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The budget is too important and too technical to be understood and reported on based on a six-hour lockdown by political journalists, almost all of whom have no practical understanding of economics or finance, says managing editor and long-time accountant and finance analyst David Donovan. All we are getting at this stage, he says, is Government and Opposition spin, with a small amount of largely uninformed, and rather worthless, amateur analysis.

The Canberra lockdown: where political journalists pretend to understand economics.
As a former accountant and finance analyst, I look forward to budget night with feverish, trembling, anticipation. With calculator poised and laptop fired up and with Microsoft Excel already open, I exultantly digest every one of Wayne Swan’s weary nervous-sounding words with the trembling excitement normally reserved for a jolly-good royal wedding…

…I’m so sorry, I can’t go on. I’m making myself feel a little ill.

I must confess, I didn’t watch the budget.

In fact, I never watch the budget.

Yes, I am a qualified financial professional, and I worked as one for the better part of two decades in many parts of the world for some of the world’s biggest banks and commercial operations, which just means I have done enough soul-sapping budgets, forecasts, tax plans and financial reporting to know that all the detailed and useful information is not going to be read out in the Treasurer's speech — which is really just a long-winded PR blurb.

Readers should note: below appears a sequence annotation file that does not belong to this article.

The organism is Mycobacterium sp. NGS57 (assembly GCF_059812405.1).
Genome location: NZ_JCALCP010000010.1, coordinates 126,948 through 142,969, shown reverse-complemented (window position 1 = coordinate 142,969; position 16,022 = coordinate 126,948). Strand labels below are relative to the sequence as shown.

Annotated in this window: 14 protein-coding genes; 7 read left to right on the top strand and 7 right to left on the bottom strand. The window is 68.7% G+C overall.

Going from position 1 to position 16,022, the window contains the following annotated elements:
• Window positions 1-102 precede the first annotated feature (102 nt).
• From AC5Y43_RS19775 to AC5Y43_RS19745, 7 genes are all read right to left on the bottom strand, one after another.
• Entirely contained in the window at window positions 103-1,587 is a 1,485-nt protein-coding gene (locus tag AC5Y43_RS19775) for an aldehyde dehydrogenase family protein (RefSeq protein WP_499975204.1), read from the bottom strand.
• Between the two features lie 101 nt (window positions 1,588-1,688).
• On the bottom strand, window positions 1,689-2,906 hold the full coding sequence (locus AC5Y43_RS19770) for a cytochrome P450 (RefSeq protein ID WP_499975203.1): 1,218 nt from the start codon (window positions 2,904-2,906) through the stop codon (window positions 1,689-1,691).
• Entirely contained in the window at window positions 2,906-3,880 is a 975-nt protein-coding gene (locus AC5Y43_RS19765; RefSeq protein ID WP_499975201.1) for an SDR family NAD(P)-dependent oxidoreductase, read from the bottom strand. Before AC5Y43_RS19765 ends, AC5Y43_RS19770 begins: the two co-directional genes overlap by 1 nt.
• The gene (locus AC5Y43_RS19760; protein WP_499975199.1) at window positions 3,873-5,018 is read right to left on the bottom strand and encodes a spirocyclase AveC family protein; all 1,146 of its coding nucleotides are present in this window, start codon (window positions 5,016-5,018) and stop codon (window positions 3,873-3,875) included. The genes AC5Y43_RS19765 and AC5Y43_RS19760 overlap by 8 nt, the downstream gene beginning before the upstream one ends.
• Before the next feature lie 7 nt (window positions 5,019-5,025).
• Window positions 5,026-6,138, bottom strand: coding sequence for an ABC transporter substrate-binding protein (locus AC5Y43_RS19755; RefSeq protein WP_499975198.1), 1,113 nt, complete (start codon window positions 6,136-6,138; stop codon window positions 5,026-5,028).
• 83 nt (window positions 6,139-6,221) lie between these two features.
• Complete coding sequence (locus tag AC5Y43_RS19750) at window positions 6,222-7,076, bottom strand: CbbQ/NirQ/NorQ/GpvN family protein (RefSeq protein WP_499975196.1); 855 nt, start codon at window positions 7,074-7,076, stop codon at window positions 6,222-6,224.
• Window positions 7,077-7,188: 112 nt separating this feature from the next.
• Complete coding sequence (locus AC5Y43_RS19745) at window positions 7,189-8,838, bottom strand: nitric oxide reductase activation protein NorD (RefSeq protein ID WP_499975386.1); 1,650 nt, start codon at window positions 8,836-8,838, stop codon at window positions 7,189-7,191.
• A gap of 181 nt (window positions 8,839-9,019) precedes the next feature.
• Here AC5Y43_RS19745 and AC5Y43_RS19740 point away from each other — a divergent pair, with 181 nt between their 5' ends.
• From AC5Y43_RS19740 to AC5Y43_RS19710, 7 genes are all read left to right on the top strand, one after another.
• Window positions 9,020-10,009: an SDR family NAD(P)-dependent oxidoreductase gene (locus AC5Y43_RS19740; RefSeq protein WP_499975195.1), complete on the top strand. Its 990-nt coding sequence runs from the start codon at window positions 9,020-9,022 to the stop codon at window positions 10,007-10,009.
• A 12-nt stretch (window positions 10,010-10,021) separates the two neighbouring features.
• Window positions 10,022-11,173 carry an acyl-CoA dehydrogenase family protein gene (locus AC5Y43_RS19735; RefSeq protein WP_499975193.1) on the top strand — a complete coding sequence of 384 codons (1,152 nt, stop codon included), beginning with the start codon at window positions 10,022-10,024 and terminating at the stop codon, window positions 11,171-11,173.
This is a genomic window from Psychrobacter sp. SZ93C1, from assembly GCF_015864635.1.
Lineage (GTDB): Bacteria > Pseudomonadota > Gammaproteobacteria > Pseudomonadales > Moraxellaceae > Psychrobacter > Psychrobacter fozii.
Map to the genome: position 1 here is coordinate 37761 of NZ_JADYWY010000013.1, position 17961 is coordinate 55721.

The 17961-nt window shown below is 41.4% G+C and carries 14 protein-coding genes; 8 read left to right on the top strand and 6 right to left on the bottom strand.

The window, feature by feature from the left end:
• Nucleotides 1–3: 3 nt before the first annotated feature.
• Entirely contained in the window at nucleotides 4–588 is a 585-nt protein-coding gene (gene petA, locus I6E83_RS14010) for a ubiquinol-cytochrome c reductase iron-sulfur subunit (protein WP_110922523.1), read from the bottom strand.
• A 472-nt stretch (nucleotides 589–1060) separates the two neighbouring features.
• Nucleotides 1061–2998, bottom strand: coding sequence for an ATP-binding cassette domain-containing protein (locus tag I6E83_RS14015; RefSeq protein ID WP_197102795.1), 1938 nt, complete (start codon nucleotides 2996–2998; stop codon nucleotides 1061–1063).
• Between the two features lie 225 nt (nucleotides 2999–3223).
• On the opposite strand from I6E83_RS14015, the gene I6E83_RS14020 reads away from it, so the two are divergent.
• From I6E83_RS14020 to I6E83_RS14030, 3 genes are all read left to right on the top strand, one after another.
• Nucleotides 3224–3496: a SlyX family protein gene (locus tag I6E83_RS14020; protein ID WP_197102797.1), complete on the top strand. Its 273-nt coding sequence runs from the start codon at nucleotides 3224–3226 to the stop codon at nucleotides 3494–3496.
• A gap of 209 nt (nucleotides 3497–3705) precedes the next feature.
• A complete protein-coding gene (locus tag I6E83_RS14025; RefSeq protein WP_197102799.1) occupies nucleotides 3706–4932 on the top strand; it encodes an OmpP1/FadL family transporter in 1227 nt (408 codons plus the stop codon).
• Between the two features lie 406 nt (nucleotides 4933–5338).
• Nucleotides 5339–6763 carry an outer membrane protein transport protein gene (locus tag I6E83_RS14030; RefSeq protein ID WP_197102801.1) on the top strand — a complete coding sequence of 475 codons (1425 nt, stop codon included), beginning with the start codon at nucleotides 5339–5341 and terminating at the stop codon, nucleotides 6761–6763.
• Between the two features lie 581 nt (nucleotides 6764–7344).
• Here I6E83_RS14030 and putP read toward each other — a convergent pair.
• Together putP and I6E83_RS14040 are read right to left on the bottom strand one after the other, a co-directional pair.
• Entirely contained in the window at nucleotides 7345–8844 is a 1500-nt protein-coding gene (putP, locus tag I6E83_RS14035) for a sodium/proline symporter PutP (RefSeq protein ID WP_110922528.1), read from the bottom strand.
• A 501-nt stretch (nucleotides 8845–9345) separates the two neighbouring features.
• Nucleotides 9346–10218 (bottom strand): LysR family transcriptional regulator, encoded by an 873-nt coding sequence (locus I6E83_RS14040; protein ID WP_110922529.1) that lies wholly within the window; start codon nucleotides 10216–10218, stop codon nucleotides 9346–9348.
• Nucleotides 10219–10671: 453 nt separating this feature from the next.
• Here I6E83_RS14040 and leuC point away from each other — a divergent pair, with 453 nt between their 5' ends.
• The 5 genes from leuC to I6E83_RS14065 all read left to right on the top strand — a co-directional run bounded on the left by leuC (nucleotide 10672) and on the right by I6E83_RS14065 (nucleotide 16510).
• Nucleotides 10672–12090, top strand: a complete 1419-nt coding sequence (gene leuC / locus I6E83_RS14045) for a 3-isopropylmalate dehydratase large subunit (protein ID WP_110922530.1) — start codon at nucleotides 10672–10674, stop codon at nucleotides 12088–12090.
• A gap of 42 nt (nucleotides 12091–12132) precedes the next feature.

The real nitty-gritty will come out through patient analysis of the detail – much of which will probably not have been released in the budget papers – over weeks and months and almost certainly won’t be stumbled upon in departmental press releases in a 6-hour lockdown at Parliament House by political journalists (AKA Arts graduates). Mind you, that’s not to say financial journalists would do any better; they usually have no practical finance or business experience, but make a career out of parroting what other “experts” may have said — such is the echo-chamber that makes up Australia’s mass media landscape.

All we are getting, at this stage, is Government and Opposition spin, with a small amount of largely uninformed, and rather worthless, amateur analysis.



(Incidentally, why is it that journalists regard 6 hours without their mobile phones as being worse than 6 years in Guantanamo Bay — poor delicate flowers.)

Yes, the Australian media hype budget night like it is going to be more exciting than the Rio Carnivale. Intrinsically, a budget is extremely dull and it is always going to be extremely dull for the vast majority of people. Maybe when the Howard Government was in power and many watched to see what juicy middle-class voter bribes he was going to buy them with that year things were a little different, but these days – where the Government has already announced all the goodies they’ll be doling out in the weeks leading up to the budget – it is truly pathetically dull for most people. Especially with a more austere budget, such as the one just announced.